PetaPixel

Say Hello to the Panasonic GM1, a Tiny Yet Capable Micro Four Thirds Shooter

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Small interchangeable lens cameras (ILCs) usually come with small sensors and a diminutive spec list. Take the Pentax Q7 for example, its 1/1.7-inch sensor was a big (or rather a small) deterrent for serious photographers who want a small yet capable camera of their own.

Fortunately for those photographers, however, Panasonic has their back with the newly-announced GM1. It’s not, as previously rumored, the world’s smallest ILC, but it isn’t far off, and it does grab the title of smallest Micro Four Thirds (MFT) camera.

And that’s where the GM1 shines despite its size: the spec sheet. Although it’s smaller even than the compact Sony RX100MII, inside you’ll find the same 16-megapixel MFT sensor, metering and autofocus systems found in the capable GX7.

There’s also a Venus Engine, high ISO up to 25,600, a 3-inch 1.03M-dot touchscreen LCD, focus peaking, WiFi, a pop-up flash and time-lapse and stop motion modes. And all of this is built into a die-cast aluminum and magnesium body that sports the kind of retro styling that is both common and popular these days.

Take a look:

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pgm1_3

pgm1_4

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Of course the camera’s size doesn’t come without pitfalls. There’s no hot shoe, so you’re out of luck if you want to add a better flash or an EVF. There’s also no NFC chip built-in because the chipset didn’t fit, and the small body can’t handle 1080/60p (maxes out at 60i) because of heat issues.

Also, although rumors that Panasonic did away with the mechanical shutter altogether weren’t true, the shrunken mechanism only goes up to 1/500s before the electronic shutter takes over, maxing out at 1/16000s. We’ll have to wait to get our hands on it to see if the electronic shutter causes any problems IRL, but some sources believe it will.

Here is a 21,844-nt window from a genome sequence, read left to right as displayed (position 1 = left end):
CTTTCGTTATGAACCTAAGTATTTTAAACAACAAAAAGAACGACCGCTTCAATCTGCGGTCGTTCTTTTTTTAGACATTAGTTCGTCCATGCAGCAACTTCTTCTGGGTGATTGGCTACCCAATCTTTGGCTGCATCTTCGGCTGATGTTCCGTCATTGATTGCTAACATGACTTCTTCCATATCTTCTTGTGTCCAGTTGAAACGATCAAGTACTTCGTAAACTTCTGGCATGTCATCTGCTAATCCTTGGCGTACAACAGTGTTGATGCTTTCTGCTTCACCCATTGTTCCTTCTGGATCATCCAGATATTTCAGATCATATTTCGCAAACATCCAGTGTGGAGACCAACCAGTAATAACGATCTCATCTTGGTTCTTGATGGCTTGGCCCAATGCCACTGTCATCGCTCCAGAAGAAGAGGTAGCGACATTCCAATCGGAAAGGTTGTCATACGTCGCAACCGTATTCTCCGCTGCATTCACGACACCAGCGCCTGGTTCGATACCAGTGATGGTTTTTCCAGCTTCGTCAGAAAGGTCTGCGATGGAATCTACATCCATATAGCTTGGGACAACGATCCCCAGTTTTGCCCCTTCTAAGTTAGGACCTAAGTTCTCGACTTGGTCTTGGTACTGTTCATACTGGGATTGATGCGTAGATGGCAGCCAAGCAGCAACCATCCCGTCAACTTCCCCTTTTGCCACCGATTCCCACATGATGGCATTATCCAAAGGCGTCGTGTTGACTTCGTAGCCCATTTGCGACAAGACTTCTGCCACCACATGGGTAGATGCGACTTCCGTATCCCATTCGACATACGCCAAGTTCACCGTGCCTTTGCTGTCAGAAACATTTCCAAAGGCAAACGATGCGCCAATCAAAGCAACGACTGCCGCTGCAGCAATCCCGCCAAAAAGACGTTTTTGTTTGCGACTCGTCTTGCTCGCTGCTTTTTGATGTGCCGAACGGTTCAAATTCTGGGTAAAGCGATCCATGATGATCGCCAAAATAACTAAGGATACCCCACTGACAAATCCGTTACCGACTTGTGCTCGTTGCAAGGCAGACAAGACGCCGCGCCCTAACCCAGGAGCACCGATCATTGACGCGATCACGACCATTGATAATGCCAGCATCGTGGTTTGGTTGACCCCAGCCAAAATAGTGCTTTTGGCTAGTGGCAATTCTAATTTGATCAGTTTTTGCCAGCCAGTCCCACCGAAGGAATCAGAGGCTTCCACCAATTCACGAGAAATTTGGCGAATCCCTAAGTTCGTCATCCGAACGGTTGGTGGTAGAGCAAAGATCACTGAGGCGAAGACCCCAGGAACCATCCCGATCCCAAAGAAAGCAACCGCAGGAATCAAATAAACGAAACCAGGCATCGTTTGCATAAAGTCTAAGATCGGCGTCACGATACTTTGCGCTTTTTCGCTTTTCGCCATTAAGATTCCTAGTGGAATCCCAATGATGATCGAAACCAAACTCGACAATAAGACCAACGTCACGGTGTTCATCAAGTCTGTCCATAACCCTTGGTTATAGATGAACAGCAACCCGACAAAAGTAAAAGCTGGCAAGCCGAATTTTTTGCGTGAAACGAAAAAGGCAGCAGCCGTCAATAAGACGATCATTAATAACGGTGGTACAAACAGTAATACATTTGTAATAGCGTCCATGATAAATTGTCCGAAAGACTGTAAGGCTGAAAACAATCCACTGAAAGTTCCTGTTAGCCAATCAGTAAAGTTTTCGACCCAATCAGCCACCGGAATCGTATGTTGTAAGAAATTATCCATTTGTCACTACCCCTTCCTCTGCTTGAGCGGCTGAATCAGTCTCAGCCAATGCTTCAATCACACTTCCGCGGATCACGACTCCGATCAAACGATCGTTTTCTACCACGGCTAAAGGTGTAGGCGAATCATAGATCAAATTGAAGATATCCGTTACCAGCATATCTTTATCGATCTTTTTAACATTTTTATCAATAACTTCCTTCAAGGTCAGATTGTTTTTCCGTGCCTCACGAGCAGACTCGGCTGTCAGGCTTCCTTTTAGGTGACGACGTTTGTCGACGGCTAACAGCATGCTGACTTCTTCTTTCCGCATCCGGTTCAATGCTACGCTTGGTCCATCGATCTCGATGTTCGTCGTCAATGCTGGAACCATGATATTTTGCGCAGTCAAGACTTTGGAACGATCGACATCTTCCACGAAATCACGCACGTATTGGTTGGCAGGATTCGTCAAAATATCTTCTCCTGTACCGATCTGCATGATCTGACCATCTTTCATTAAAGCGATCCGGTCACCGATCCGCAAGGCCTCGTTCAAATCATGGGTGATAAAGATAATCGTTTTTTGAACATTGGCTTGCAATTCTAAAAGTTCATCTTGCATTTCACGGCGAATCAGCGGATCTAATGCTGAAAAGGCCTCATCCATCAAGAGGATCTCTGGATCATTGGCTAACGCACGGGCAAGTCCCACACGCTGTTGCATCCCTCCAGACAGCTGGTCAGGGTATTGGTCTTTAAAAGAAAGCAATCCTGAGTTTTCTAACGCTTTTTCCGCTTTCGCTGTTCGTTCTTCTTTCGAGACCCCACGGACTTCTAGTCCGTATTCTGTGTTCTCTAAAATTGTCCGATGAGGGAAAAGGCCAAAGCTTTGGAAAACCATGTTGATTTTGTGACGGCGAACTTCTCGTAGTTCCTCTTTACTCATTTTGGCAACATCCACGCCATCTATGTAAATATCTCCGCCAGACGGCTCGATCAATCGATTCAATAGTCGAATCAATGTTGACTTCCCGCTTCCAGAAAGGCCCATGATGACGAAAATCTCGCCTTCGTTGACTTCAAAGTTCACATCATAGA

Panasonic also took this opportunity to announce a tiny new MFT lens that will go well with the GX7. Pictured above attached to the GM1, the new 12-32mm (24-64mm equivalent) f/3.5-5.6 kit lens is a low profile zoom that collapses down to pancake lens size when not in use, and offers manual control over zoom, but not focus.

No US release date has yet been specified (November 8th in the UK), but you can already pre-order the GM1 from B&H Photo for $750 in a kit with the aforementioned lens. If you want to pick up the lens on its own, that will cost you $350.


 
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  • Aaron Link

    Pretty, but for me there’s not joy if there’s no EVF, ability to add one, or even a rangefinder-style viewfinder. Obviously, there’s a lot more to learn about this camera’s capabilities, but I think stripping out certain functions like video (actually due to design limitations) help to define this camera’s niche.

  • Blackjack

    All the disadvantages of a compact and a DSLR into one camera? Sweet, I’ll have three.
    ILCs are still too cumbersome to carry around easily, and too small to hold decently with one hand.

    Pass.